MUSEOLOGICAL MUSINGS ON THE WILLIAM SMITH (1769-1839) COLLECTION OF FOSSILS, THE FIRST STRATIGRAPHICALLY CURATED IN ENGLAND (Invited Presentation)
Smith clearly hoped for a larger sum than he received. A letter of September 1815 shows that he already expected this amount just as ‘an advance’. A first problem was that English expertise then had no idea how such a unique collection was to be valued. Minerals were objects of beauty, and £13,727 had been found, shortly before, for the BM’s purchase of the Greville collection, of 14,800 specimens. Fossils were different; and their value in prospecting for other minerals, not yet established. It did not help that his collection had gone to an institution which was essentially taxonomic in focus, or that its BM curator was an unsympathetic German, who saw no value in such novel stratigraphy. Smith in 1838 noted “how his collection lay in obscurity”, while Phillips was unable to discover its state in 1844. It was only accessioned by the BM in 1885, after all natural history had moved to South Kensington.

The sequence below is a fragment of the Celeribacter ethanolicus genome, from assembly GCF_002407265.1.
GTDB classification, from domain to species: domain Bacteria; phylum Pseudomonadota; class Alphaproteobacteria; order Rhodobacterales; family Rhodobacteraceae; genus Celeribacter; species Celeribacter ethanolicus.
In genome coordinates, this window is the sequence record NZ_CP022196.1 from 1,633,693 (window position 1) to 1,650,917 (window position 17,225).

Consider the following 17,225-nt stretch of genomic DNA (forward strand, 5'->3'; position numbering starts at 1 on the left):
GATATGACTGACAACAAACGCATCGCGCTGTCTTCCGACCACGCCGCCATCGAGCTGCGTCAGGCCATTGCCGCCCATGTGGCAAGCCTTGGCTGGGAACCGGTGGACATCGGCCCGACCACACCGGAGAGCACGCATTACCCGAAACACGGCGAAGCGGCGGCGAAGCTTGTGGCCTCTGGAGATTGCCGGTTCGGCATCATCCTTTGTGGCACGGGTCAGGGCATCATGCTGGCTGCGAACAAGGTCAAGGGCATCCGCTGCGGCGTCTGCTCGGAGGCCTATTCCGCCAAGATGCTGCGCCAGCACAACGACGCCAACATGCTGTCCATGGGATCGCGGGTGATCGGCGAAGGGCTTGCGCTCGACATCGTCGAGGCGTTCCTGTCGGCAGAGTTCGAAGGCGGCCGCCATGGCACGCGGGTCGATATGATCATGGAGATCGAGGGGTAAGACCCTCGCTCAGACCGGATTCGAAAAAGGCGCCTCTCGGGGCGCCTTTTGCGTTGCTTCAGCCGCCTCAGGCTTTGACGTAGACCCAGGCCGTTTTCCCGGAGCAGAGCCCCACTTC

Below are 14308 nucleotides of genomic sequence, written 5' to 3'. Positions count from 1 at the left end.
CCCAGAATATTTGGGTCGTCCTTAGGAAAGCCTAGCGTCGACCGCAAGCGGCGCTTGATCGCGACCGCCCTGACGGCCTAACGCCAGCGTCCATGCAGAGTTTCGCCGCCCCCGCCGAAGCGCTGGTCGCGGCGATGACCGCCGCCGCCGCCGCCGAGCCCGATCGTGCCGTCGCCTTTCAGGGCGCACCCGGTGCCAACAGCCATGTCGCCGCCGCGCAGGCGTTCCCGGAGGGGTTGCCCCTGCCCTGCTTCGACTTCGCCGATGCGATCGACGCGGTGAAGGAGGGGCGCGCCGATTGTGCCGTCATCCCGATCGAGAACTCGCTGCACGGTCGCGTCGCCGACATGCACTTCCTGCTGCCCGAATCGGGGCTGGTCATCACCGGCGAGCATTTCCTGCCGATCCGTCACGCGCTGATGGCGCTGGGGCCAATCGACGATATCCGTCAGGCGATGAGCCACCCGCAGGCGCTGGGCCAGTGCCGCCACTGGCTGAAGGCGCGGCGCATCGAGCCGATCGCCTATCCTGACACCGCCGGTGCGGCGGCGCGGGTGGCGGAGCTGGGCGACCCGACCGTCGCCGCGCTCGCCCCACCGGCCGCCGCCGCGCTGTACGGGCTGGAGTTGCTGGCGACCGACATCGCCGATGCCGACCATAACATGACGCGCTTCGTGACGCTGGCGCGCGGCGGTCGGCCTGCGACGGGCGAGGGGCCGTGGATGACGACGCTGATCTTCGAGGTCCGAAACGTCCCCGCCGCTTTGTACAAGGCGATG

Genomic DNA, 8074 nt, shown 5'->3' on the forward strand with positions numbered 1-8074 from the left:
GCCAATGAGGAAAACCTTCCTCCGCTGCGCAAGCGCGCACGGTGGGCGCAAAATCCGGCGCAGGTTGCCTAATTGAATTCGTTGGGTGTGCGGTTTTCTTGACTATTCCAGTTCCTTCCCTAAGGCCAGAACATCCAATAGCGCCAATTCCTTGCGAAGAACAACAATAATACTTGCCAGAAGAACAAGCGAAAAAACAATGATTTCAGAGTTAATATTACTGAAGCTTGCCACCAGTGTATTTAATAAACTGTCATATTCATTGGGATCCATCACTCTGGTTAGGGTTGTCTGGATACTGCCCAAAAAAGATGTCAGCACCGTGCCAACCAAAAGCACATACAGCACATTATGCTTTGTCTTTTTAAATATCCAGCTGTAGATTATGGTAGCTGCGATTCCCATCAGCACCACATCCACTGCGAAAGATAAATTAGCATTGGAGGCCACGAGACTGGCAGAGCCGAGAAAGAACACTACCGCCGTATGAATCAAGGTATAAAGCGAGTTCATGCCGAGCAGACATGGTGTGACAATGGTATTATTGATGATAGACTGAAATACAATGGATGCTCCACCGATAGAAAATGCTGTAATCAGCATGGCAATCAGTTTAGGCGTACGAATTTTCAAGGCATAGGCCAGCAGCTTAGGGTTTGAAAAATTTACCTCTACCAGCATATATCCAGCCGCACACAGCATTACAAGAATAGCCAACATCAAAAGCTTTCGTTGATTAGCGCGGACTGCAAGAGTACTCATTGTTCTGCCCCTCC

Smith’s collection has been the subject of fine papers, on its taxonomy by L. R. Cox (1930), and on the machinations of its sale by Joan Eyles (1967). When Cox came to examine it, it comprised ”about 2000 (including 275 rock specimens) out of the original 2657". This contribution will discuss a) its novel curatorial system, which ensured high ‘data security’, b) its present state, and c) the lessons it should teach us.